LETTERS TO POSEIDON by Cees Nooteboom – are the ancient gods still important today?

Letters to Poseidon by Cees Nooteboom

Were you jealous of the gods that came after you? Are you laughing now that they too have been abandoned?

Letters to Poseidon by Cees Nooteboom

Where are the ancient gods today?

Glorious columns of ancient temples now covered in ivy. The gods that once walked the Earth now retreated inside the pages of the books written by people who knew them or people who try to remember them. An era of the gods that were human is long over, but is it forgotten? We still obsess over them. They are the ”celebrities” of the world’s mythologies. The Greek pantheon is a well of inspiration that never exhausts.

Still, their existence is limited to time and space. Their time knew the ends of the world, but we recognized them as the borders we eventually crossed. Really, how was it when the old world witnessed the beginning of the new one? When the ships started cutting through the waves Poseidon guided so neatly, and sometimes violently. Nooteboom (and Dante) pictures Poseidon sitting in the depths of the sea and looking up to see the ships and being surprised, and I can’t ignore how small that makes Poseidon, trapped beneath the waves.

Nooteboom’s Letters to Poseidon

Nooteboom tries to revive the ancient times addressing the god of the sea – Poseidon, not Neptune! – and telling him about the world he left behind. Letters to Poseidon is a collection of 23 letters and observations in which the author draws inspiration from all around him. Random objects have the power to transfer him to different times and places.

He speaks to Poseidon as a long-forgotten acquaintance – I wouldn’t dare say friends – to whom he offers little updates about everyday life. Nooteeboom lets motifs like agave, paintings, the beach, or old memories guide him, and writes down his thoughts about them in a form of short, up to three pages long notes.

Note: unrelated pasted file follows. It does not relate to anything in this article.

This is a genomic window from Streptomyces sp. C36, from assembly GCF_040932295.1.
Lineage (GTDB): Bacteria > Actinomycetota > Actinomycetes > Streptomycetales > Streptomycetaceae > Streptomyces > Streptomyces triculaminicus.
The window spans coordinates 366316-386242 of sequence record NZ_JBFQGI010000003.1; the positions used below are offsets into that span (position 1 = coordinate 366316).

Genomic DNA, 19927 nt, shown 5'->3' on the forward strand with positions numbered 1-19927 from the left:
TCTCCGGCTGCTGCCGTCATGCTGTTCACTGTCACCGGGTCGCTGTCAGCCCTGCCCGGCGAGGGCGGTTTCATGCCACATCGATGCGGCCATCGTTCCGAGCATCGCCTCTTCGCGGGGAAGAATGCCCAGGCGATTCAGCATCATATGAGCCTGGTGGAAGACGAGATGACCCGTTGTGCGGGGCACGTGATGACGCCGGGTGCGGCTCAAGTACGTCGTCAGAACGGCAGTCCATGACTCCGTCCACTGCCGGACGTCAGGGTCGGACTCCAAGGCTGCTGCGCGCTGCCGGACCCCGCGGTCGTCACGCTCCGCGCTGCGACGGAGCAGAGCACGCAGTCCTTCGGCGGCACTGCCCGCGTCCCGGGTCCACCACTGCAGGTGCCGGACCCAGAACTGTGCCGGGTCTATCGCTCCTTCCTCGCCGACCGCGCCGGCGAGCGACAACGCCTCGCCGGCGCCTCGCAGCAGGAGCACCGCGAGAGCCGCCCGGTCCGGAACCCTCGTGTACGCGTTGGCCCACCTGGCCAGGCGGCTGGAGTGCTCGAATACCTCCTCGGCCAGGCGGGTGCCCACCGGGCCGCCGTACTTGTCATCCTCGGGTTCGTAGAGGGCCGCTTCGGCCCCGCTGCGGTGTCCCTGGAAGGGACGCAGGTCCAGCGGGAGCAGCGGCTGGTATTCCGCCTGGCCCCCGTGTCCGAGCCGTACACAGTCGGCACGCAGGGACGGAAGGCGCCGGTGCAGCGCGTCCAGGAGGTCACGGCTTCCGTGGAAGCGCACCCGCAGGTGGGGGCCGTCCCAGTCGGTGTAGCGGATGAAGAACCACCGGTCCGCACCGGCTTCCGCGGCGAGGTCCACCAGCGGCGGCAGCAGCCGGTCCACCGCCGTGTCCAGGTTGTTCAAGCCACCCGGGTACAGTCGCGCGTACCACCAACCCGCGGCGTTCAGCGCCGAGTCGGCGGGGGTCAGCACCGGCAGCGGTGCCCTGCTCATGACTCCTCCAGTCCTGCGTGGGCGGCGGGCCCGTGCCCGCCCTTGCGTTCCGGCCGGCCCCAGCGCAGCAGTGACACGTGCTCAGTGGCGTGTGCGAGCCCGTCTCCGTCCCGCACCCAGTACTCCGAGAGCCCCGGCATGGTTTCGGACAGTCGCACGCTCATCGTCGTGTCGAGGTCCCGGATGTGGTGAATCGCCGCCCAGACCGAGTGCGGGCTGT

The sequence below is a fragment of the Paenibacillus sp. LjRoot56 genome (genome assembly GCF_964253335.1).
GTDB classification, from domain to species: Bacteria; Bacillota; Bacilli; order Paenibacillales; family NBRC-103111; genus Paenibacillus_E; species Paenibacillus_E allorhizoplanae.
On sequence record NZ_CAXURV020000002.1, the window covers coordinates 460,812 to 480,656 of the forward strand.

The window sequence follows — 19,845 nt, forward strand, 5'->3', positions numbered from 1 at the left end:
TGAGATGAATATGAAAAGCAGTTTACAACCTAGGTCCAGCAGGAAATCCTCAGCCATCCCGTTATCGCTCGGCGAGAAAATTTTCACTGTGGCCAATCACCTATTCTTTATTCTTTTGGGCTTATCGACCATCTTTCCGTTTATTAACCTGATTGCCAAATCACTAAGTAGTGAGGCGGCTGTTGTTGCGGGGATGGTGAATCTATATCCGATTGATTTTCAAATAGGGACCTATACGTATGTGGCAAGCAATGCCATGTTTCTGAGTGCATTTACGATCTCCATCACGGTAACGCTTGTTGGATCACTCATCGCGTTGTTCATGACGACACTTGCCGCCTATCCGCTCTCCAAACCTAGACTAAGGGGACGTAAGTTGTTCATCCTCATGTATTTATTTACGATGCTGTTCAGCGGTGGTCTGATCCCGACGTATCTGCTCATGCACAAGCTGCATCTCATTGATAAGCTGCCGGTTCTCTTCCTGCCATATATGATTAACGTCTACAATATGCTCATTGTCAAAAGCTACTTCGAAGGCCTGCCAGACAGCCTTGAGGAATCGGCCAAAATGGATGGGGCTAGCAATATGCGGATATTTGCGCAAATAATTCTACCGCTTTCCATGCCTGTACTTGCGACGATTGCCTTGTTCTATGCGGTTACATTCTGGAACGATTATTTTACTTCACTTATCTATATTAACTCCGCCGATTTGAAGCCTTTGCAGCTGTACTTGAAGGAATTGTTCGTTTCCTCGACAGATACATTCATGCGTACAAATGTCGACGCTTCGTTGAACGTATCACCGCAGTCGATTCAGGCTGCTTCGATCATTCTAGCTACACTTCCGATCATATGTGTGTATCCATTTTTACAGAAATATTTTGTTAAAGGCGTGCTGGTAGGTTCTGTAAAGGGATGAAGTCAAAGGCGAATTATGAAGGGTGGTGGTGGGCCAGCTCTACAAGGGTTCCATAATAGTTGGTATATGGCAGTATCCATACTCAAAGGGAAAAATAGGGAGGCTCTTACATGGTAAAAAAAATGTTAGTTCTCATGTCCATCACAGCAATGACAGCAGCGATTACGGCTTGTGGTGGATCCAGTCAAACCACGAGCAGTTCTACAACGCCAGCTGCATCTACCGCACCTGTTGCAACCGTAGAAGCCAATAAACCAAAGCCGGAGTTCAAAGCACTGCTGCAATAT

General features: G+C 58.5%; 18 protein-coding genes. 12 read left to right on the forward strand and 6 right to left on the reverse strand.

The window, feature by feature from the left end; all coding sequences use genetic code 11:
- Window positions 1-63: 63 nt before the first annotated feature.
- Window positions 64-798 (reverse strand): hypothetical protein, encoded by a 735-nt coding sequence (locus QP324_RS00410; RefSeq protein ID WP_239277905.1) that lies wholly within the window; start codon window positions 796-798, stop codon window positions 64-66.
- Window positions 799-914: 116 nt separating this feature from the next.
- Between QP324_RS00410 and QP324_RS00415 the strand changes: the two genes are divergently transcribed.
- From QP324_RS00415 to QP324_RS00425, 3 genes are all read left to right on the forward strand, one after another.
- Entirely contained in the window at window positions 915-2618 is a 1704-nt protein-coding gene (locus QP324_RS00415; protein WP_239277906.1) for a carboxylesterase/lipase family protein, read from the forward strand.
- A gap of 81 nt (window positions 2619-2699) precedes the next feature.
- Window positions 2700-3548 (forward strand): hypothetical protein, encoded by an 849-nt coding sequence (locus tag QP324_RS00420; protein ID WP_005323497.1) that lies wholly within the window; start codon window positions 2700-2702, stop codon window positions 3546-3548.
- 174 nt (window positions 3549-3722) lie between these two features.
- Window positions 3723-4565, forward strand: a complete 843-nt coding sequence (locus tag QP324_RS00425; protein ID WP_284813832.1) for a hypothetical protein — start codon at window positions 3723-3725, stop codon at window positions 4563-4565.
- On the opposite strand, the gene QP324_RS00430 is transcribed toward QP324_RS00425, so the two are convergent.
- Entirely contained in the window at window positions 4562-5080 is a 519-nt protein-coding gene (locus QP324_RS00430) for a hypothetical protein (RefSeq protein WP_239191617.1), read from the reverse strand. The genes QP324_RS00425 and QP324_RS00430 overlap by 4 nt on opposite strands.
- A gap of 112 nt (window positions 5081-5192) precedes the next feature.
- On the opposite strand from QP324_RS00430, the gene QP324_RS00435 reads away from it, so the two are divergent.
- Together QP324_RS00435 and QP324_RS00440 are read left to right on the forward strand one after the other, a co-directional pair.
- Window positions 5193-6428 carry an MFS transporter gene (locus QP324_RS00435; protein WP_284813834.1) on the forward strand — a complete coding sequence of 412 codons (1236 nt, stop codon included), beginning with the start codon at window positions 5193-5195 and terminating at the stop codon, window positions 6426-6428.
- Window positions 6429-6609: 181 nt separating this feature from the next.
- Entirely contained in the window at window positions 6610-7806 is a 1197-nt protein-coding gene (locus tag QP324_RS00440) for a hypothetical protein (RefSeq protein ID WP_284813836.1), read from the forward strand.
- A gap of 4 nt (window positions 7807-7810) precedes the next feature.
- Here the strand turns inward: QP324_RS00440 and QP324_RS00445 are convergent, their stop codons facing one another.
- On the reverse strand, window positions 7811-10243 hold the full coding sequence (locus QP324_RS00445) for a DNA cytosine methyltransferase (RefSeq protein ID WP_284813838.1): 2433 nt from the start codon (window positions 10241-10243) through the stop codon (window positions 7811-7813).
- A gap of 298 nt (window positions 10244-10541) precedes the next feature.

Addressing Poseidon, he constantly goes back to the question of the passing of time, of polarity between human mortality and gods’ immortality. (I’m saying ”gods” and not ”divine”, because, as we conclude from Nooteboom’s notes and from today’s status of the Greek gods, immortality was a broken promise. Are they dead? Do they live in our minds, imagination, and culture? In what capacity?) Nooteboom debates on what is better – mortality or the infinite – and who should be more envious.

The other letters, those not addressing Poseidon, those that are entirely human and focus on more trivial questions, are mostly in this book of the less triumph. Sort of like the pen was calling to divine inspiration, and the mundane material couldn’t keep up with the tone.

But, let’s go back to Poseidon. These letters inspire thoughts of the passing of time. We witness and are victims of time playing games with our core values, our knowledge, and what we hold the most sacred – life.

Inspired by Letters to Poseidon

Reading this book, I imagined the conversation between Hera and Hades. They were visiting their temples. The marble is cracked, and there are weeds around the columns and lingering at the bottom of the statues – their reflections in stone. The cracks are spreading like rivers alongside the walls and taking more and more space with time.

The prayers, the incense, and the sacrifices gave way to silence. Hera is surprised. Nobody’s come for centuries. Nobody called on her name. Hades, on the other hand, is indifferent to the state of the buildings. Nobody raised him any temples, and eventually, they all came to him.

I don’t know why I chose these two gods, but I can’t miss the destiny they all had. The mythology that was once everything, the very truth of our existence, the beginning, is now a means to create art and pull from that well some new and transformed stories.

That’s why I enjoyed this book, at least in that part – the letters addressed to a past that shaped the Western civilization, that drowned all others, and eventually got drowned itself, somewhere beneath the waves and the cold marble. I still go back to those stories, searching for I don’t know what, but still attracted to it.

This review was more of an inspiration that comes from mythology. I hope this post was fun for you and that it motivates you to pick this book up sometime. What is your stand on mythology, its importance, and its influence? If you could send a letter to the ancient gods, what would you say? Let me know in the comments 😀

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